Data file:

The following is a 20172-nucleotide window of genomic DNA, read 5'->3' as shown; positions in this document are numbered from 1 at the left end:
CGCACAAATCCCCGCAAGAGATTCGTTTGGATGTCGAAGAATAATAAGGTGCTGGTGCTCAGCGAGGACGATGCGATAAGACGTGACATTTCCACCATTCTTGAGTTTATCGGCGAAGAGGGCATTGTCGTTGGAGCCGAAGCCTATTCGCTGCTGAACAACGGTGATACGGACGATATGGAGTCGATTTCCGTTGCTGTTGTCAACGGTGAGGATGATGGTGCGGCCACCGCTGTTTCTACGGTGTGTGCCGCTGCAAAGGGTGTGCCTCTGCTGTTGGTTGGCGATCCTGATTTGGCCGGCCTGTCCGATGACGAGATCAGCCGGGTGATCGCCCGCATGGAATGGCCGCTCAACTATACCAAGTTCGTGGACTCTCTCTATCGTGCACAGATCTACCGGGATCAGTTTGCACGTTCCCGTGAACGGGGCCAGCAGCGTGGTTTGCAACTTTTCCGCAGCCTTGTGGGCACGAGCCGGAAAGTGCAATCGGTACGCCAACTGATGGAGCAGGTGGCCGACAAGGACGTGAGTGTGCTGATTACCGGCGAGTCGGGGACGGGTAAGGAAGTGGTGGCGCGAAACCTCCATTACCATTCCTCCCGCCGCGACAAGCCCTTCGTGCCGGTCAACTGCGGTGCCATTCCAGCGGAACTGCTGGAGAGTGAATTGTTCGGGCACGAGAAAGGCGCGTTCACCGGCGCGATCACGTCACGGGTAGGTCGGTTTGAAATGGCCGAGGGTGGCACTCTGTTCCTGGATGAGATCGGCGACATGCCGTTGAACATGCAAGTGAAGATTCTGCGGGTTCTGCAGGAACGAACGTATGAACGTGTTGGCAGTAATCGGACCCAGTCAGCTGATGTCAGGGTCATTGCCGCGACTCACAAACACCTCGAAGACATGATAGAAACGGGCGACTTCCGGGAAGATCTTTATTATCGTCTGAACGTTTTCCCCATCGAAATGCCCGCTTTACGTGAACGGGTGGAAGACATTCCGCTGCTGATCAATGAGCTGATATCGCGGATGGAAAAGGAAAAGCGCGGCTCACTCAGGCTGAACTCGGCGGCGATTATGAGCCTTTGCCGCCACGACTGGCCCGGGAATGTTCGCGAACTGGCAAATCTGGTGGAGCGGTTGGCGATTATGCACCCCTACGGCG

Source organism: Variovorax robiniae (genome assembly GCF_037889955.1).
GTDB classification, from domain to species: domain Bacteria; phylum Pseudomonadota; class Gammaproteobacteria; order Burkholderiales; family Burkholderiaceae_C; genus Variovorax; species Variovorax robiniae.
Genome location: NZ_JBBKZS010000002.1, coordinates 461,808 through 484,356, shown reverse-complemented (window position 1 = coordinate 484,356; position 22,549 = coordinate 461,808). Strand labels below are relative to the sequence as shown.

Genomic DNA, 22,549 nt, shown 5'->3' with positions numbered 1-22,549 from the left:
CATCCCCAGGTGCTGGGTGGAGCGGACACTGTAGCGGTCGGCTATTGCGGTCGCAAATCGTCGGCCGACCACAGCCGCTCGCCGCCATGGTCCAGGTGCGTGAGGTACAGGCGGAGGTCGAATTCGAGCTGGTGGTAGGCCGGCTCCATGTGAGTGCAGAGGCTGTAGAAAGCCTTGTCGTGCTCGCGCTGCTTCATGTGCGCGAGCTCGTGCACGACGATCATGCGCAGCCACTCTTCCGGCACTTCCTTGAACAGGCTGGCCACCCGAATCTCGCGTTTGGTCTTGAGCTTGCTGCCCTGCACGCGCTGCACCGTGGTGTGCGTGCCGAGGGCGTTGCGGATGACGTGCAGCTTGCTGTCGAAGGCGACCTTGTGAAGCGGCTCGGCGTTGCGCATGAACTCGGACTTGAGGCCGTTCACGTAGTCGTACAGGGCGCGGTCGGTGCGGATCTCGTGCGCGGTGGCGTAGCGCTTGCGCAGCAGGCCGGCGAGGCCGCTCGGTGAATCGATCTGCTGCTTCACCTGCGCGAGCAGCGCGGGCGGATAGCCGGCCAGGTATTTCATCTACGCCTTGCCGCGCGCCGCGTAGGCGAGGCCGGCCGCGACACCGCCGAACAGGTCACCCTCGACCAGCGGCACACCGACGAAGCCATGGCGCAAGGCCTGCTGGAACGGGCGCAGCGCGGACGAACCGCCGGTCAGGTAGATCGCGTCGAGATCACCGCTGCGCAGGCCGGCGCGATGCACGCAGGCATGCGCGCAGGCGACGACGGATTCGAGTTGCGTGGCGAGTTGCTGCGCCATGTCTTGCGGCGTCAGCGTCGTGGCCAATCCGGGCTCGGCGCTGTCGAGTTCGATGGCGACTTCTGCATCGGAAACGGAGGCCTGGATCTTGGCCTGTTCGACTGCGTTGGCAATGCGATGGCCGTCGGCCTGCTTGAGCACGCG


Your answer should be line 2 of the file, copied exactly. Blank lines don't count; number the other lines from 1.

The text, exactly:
CGCACAAATCCCCGCAAGAGATTCGTTTGGATGTCGAAGAATAATAAGGTGCTGGTGCTCAGCGAGGACGATGCGATAAGACGTGACATTTCCACCATTCTTGAGTTTATCGGCGAAGAGGGCATTGTCGTTGGAGCCGAAGCCTATTCGCTGCTGAACAACGGTGATACGGACGATATGGAGTCGATTTCCGTTGCTGTTGTCAACGGTGAGGATGATGGTGCGGCCACCGCTGTTTCTACGGTGTGTGCCGCTGCAAAGGGTGTGCCTCTGCTGTTGGTTGGCGATCCTGATTTGGCCGGCCTGTCCGATGACGAGATCAGCCGGGTGATCGCCCGCATGGAATGGCCGCTCAACTATACCAAGTTCGTGGACTCTCTCTATCGTGCACAGATCTACCGGGATCAGTTTGCACGTTCCCGTGAACGGGGCCAGCAGCGTGGTTTGCAACTTTTCCGCAGCCTTGTGGGCACGAGCCGGAAAGTGCAATCGGTACGCCAACTGATGGAGCAGGTGGCCGACAAGGACGTGAGTGTGCTGATTACCGGCGAGTCGGGGACGGGTAAGGAAGTGGTGGCGCGAAACCTCCATTACCATTCCTCCCGCCGCGACAAGCCCTTCGTGCCGGTCAACTGCGGTGCCATTCCAGCGGAACTGCTGGAGAGTGAATTGTTCGGGCACGAGAAAGGCGCGTTCACCGGCGCGATCACGTCACGGGTAGGTCGGTTTGAAATGGCCGAGGGTGGCACTCTGTTCCTGGATGAGATCGGCGACATGCCGTTGAACATGCAAGTGAAGATTCTGCGGGTTCTGCAGGAACGAACGTATGAACGTGTTGGCAGTAATCGGACCCAGTCAGCTGATGTCAGGGTCATTGCCGCGACTCACAAACACCTCGAAGACATGATAGAAACGGGCGACTTCCGGGAAGATCTTTATTATCGTCTGAACGTTTTCCCCATCGAAATGCCCGCTTTACGTGAACGGGTGGAAGACATTCCGCTGCTGATCAATGAGCTGATATCGCGGATGGAAAAGGAAAAGCGCGGCTCACTCAGGCTGAACTCGGCGGCGATTATGAGCCTTTGCCGCCACGACTGGCCCGGGAATGTTCGCGAACTGGCAAATCTGGTGGAGCGGTTGGCGATTATGCACCCCTACGGCG